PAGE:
You may have heard about the Raspberry Pi, which is a low cost ($25 – $35) ARM based computer that has been making the rounds with some geek/technology enthusiasts. Their stated goal is to get more kids interested in programming and computer science by creating a low barrier to entry as possible. There’s been a huge demand for the board from the community and some really cool projects have already been started around them. If I get any, these projects are what I have in mind for them.
- As an “HTPC” probably using Raspbmc. I’ll probably want to use this as a receiver for a more powerful media streaming server.
- Driving a wall mounted LCD as a digital signage type display
- An upgrade would be to drive a touchscreen and make it a “Control Center”
- Home monitoring and automation
- Data Acquisition system – I don’t know what this means yet, but it sounds cool…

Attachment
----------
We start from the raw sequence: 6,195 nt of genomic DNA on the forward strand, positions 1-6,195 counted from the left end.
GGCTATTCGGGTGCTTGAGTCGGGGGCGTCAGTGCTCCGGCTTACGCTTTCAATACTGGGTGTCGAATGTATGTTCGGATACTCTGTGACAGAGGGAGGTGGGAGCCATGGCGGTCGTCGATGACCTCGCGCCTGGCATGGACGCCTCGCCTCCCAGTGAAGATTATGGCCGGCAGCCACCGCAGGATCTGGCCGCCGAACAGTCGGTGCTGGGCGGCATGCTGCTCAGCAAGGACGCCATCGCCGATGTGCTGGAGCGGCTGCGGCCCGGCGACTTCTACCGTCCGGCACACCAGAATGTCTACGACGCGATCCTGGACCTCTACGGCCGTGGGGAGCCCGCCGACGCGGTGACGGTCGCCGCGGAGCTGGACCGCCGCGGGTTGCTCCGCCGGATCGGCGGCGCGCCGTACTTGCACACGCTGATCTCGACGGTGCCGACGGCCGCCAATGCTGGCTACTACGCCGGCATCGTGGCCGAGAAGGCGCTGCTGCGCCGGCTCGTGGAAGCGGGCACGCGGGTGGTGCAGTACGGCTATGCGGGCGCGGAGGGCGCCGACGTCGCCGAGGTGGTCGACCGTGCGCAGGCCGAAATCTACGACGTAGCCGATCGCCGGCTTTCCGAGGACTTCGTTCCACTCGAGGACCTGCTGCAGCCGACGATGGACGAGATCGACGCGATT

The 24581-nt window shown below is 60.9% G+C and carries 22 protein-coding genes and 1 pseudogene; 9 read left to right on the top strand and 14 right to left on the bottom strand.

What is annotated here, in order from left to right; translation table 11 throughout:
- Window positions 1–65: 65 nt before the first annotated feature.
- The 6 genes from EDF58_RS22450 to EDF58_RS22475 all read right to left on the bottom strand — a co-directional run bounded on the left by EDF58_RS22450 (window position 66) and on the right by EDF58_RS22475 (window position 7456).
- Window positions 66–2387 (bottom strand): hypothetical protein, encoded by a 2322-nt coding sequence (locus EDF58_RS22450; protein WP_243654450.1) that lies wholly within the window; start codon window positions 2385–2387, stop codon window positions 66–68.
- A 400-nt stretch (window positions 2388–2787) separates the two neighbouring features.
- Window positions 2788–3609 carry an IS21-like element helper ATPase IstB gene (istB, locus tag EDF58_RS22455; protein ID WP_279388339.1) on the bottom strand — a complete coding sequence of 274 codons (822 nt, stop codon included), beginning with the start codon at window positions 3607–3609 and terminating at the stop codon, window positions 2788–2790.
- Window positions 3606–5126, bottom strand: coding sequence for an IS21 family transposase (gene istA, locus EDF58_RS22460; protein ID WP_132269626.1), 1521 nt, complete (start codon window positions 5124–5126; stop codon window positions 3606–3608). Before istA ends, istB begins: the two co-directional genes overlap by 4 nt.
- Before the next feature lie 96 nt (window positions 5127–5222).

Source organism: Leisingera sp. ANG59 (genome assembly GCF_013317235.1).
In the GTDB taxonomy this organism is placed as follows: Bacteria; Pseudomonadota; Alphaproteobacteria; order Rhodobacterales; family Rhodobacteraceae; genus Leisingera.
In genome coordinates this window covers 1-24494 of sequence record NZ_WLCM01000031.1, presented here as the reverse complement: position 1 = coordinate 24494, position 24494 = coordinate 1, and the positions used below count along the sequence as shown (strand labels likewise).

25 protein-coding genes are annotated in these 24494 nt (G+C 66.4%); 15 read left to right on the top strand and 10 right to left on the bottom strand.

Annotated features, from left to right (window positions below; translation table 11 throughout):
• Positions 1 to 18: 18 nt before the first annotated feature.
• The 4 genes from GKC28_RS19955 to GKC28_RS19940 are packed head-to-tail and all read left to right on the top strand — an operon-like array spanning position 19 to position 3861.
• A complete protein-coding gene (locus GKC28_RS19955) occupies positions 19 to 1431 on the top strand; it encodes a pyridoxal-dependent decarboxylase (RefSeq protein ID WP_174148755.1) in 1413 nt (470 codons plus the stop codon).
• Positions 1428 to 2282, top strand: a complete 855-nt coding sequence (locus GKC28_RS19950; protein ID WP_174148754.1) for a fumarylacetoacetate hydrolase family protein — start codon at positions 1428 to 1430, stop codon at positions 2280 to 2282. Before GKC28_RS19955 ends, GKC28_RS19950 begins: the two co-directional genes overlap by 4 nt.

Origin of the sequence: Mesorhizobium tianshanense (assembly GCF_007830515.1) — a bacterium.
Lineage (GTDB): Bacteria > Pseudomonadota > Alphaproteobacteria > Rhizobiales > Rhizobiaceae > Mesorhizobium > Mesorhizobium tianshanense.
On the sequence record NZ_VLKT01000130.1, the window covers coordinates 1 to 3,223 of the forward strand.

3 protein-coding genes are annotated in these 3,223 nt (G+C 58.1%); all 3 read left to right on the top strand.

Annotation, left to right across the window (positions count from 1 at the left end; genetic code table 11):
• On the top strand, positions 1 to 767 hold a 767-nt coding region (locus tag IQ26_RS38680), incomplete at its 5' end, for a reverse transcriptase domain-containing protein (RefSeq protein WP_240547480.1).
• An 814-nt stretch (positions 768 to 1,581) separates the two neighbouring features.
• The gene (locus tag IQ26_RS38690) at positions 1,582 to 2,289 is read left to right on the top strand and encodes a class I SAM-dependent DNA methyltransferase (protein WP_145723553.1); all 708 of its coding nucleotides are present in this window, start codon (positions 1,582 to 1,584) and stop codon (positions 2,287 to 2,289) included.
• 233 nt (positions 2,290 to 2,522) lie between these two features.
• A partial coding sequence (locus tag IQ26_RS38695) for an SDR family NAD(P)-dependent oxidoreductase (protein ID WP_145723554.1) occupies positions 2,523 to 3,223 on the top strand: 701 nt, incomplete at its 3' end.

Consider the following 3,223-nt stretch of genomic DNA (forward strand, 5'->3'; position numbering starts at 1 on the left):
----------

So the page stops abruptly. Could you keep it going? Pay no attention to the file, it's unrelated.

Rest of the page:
- Car computer
- Kitchen computer
- Weather Station
- Of course there’s always the option of using it as an actual computer too…
I think it would be a good fit for any of these type projects, and the low cost makes it ideal for specialty purposes. I’ve seen plenty of people say that they would use it as a NAS and while it would be able to function like one, the performance on it isn’t going to be good at all. The mass storage will be limited to the USB (2.0?) speeds. It could work if you’re wanting to play around with some concepts or as a Pogoplug replacement, but you’ll quickly want a more robust full blown NAS solution when you inevitably scale past the Raspberry Pi’s performance.
In this last post I talked about picking up a computer at my university’s surplus sale to use as a replacement server in my home setup. The plan is to use this machine to run several virtual machines on, mostly to play around on but also as my home server. I didn’t go into to much detail in that first post, so I’m going to break this down into multiple posts that can go into more detail. I’m not sure how many parts there will be as of now, but I’ll be sure to try and link all the posts together so they should be easy to find. First up is a discussion about the hardware and my final decision about what virtual environment I decided to go with.
Continue reading Running a Home Virtual Server – Part 1: On Hardware and Hypervisors